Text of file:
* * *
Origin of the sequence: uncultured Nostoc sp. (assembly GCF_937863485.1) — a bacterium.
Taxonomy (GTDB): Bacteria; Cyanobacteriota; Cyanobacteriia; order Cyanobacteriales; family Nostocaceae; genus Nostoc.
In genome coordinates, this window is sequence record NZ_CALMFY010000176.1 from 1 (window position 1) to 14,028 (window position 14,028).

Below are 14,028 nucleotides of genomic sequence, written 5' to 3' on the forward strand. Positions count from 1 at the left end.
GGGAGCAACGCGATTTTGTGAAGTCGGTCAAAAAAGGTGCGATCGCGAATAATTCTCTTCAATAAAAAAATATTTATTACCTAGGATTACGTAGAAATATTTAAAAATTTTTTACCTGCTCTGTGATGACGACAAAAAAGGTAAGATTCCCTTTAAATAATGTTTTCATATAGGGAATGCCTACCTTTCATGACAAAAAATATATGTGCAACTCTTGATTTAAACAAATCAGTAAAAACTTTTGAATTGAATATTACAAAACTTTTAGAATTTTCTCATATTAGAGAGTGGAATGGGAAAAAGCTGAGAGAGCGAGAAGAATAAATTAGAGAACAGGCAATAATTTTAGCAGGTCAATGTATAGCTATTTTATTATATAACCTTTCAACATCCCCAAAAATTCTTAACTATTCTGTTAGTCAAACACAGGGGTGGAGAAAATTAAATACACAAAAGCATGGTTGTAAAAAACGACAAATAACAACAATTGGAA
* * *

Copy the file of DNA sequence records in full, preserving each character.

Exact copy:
Origin of the sequence: uncultured Nostoc sp. (assembly GCF_937863485.1) — a bacterium.
Taxonomy (GTDB): Bacteria; Cyanobacteriota; Cyanobacteriia; order Cyanobacteriales; family Nostocaceae; genus Nostoc.
In genome coordinates, this window is sequence record NZ_CALMFY010000176.1 from 1 (window position 1) to 14,028 (window position 14,028).

Below are 14,028 nucleotides of genomic sequence, written 5' to 3' on the forward strand. Positions count from 1 at the left end.
GGGAGCAACGCGATTTTGTGAAGTCGGTCAAAAAAGGTGCGATCGCGAATAATTCTCTTCAATAAAAAAATATTTATTACCTAGGATTACGTAGAAATATTTAAAAATTTTTTACCTGCTCTGTGATGACGACAAAAAAGGTAAGATTCCCTTTAAATAATGTTTTCATATAGGGAATGCCTACCTTTCATGACAAAAAATATATGTGCAACTCTTGATTTAAACAAATCAGTAAAAACTTTTGAATTGAATATTACAAAACTTTTAGAATTTTCTCATATTAGAGAGTGGAATGGGAAAAAGCTGAGAGAGCGAGAAGAATAAATTAGAGAACAGGCAATAATTTTAGCAGGTCAATGTATAGCTATTTTATTATATAACCTTTCAACATCCCCAAAAATTCTTAACTATTCTGTTAGTCAAACACAGGGGTGGAGAAAATTAAATACACAAAAGCATGGTTGTAAAAAACGACAAATAACAACAATTGGAA